Silicon Valley’s largest city has launched its version of Great Plates Delivered—a statewide program that provides meals from local businesses to seniors and immunocompromised people during the coronavirus pandemic.
The city of San Jose, which has taken the lead on food distribution in Santa Clara County, is partnering with World Central Kitchen to implement the program and add to the 2 million meals a week already being provided through the Silicon Valley Strong initiative.
Gov. Gavin Newsom announced the Great Plates Delivered program on April 24. The idea if to provided three meals a day to at-risk adults while simultaneously stimulating local businesses that are struggling to survive.
“Through this partnership with World Central Kitchen, we will deliver more high-quality meals to more of our vulnerable seniors, while providing a much-needed shot in the arm to our local restaurants,” San Jose Mayor Sam Liccardo said in a news release. “Thanks to Governor Newsom and his team for engaging with us to launch Great Plates Delivered in San Jose, and thanks to all of our resourceful, hard-working city staff and many partners who have scaled countywide food delivery to exceed 2.6 million meals weekly.”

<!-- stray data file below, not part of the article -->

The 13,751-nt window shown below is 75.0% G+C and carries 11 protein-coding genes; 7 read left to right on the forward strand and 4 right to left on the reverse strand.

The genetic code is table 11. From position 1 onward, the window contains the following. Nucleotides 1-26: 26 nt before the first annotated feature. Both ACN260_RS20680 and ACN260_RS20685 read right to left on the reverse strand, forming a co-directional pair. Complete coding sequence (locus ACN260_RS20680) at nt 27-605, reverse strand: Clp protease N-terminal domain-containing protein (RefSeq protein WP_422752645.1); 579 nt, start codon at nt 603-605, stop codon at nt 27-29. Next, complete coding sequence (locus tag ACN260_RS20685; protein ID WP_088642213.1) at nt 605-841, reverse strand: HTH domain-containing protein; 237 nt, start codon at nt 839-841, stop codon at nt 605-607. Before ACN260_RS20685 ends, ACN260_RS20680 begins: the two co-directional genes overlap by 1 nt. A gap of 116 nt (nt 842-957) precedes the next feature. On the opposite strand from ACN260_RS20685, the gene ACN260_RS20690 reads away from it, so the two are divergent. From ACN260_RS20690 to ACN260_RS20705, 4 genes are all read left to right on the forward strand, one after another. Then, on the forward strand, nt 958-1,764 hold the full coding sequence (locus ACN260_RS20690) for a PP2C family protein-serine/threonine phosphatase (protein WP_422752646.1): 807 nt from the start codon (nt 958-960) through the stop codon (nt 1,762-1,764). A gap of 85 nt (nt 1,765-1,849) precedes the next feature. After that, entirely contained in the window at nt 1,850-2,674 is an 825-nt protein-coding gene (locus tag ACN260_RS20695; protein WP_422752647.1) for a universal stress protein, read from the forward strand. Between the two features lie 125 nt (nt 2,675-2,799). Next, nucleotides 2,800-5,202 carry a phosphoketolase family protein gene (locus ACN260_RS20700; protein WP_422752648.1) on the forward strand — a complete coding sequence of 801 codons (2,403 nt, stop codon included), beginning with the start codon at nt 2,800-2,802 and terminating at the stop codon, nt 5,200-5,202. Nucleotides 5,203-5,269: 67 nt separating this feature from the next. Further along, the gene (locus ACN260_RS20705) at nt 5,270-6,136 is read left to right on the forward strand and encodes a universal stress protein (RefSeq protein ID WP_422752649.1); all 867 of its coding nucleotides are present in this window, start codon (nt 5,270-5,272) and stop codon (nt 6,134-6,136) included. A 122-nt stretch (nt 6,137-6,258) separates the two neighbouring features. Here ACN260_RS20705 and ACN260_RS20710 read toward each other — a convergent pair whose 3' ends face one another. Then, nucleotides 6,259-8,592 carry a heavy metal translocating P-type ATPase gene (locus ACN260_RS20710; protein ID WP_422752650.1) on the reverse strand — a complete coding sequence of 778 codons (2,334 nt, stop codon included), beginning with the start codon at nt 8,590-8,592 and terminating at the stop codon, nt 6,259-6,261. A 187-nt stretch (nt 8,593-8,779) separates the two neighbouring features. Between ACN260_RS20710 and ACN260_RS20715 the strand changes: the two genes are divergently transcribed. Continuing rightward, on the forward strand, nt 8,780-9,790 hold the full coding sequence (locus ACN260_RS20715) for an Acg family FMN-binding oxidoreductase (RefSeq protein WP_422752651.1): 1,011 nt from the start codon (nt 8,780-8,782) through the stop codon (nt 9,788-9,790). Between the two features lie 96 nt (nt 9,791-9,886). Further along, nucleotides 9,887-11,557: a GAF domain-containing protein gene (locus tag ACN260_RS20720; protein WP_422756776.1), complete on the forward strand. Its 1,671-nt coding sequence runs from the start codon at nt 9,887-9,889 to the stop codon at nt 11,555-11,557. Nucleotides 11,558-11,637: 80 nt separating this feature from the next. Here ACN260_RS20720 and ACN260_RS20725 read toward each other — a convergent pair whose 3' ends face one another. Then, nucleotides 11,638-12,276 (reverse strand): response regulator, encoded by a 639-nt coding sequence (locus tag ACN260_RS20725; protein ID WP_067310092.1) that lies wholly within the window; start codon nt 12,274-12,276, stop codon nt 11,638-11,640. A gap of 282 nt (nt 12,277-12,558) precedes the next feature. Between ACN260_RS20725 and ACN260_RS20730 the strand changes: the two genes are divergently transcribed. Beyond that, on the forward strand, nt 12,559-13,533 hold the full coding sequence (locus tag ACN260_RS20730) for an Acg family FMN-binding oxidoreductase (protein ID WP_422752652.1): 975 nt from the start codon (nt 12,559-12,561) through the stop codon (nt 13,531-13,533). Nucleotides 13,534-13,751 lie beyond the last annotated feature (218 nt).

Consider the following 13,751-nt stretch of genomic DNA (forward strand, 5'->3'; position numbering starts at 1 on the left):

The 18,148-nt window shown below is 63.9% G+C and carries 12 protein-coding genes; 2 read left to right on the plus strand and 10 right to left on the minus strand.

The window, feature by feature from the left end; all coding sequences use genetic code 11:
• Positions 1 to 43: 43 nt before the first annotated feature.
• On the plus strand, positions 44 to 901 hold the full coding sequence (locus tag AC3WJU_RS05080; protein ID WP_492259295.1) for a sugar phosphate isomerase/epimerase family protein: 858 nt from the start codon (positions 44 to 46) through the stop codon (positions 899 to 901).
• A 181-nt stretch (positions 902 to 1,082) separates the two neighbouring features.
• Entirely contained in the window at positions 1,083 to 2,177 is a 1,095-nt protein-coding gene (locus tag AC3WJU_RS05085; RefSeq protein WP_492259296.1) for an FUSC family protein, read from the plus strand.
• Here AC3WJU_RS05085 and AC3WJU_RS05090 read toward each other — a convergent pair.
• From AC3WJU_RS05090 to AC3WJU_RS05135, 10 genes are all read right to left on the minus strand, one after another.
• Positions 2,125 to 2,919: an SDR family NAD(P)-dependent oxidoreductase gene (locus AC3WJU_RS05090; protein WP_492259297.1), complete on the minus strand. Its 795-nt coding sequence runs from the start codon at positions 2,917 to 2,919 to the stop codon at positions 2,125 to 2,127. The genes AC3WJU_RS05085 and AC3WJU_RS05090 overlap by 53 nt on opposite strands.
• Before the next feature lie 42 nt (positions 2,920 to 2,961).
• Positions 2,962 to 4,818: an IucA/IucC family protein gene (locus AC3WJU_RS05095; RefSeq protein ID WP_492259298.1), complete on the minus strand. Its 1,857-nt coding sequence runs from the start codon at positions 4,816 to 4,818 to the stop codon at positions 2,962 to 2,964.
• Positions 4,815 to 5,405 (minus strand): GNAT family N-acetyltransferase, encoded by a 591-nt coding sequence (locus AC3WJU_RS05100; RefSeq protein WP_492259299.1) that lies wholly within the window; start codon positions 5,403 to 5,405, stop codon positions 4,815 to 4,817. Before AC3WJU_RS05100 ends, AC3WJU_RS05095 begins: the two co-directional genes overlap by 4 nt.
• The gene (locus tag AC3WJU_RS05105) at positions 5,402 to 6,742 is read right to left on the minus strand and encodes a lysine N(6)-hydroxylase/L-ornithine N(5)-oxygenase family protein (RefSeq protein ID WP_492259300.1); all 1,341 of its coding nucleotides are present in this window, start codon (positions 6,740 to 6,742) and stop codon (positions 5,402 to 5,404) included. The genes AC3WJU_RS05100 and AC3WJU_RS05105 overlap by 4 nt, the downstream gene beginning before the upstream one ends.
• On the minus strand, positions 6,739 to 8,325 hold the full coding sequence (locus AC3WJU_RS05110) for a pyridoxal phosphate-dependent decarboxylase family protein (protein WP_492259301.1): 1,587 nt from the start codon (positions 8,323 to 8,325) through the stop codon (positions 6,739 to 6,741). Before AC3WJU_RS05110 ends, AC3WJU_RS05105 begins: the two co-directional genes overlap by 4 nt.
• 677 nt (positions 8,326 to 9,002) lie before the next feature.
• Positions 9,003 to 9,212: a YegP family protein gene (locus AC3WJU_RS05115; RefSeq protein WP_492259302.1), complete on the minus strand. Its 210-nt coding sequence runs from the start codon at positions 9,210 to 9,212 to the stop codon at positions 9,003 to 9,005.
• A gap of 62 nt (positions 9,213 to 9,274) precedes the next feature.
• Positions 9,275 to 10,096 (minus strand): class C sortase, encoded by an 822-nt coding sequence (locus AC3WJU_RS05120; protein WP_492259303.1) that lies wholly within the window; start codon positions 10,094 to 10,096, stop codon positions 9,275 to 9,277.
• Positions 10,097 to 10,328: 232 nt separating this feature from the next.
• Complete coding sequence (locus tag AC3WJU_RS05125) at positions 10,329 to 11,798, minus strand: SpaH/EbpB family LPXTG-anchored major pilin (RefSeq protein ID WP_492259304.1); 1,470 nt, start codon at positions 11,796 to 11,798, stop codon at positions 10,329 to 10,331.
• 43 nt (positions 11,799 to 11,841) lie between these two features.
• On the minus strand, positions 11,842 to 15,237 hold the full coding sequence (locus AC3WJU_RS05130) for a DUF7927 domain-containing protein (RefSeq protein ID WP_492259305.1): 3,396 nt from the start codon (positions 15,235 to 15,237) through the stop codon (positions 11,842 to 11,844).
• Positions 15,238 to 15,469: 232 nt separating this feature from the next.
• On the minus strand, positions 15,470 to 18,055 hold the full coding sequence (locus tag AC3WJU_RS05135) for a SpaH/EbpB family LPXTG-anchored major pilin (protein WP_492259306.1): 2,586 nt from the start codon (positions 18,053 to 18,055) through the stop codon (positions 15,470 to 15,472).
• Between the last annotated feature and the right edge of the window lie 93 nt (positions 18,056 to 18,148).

In Santa Clara County, World Central Kitchen will coordinate the effort through its Restaurants for People program, serving approximately 30,000 meals a week from local eateries. The nonprofit also plans to help the city distribute the meals.
“Our older adults in Santa Clara County must be treated with dignity and great care so they can get through the pandemic by eating well and maintaining their physical and mental health,” Santa Clara County Board of Supervisors President Cindy Chavez said. “This program is a testament to local and state government working hand in hand for the greater good of our community.”
Last week, Great Plates Delivered conducted a trial run of the program to ensure it was able to scale and meet both the cultural and dietary needs of the people it serves. So far Bloom Catering, Adelitas, Vegetarian House, Pedro’s and Malaya—Malaysian and Pan Asian Kitchen have been enrolled in the program.
“This new initiative reflects World Central Kitchen’s mission to use food as a solution to empower communities and strengthen economies,” World Central Kitchen CEO Nate Mook said. “We partner directly with small family businesses, female-and minority-owned restaurants to deliver these meals.”
World Central Kitchen has also recruited the help of the nonprofit Sourcewise, which provides services for seniors and people with disabilities.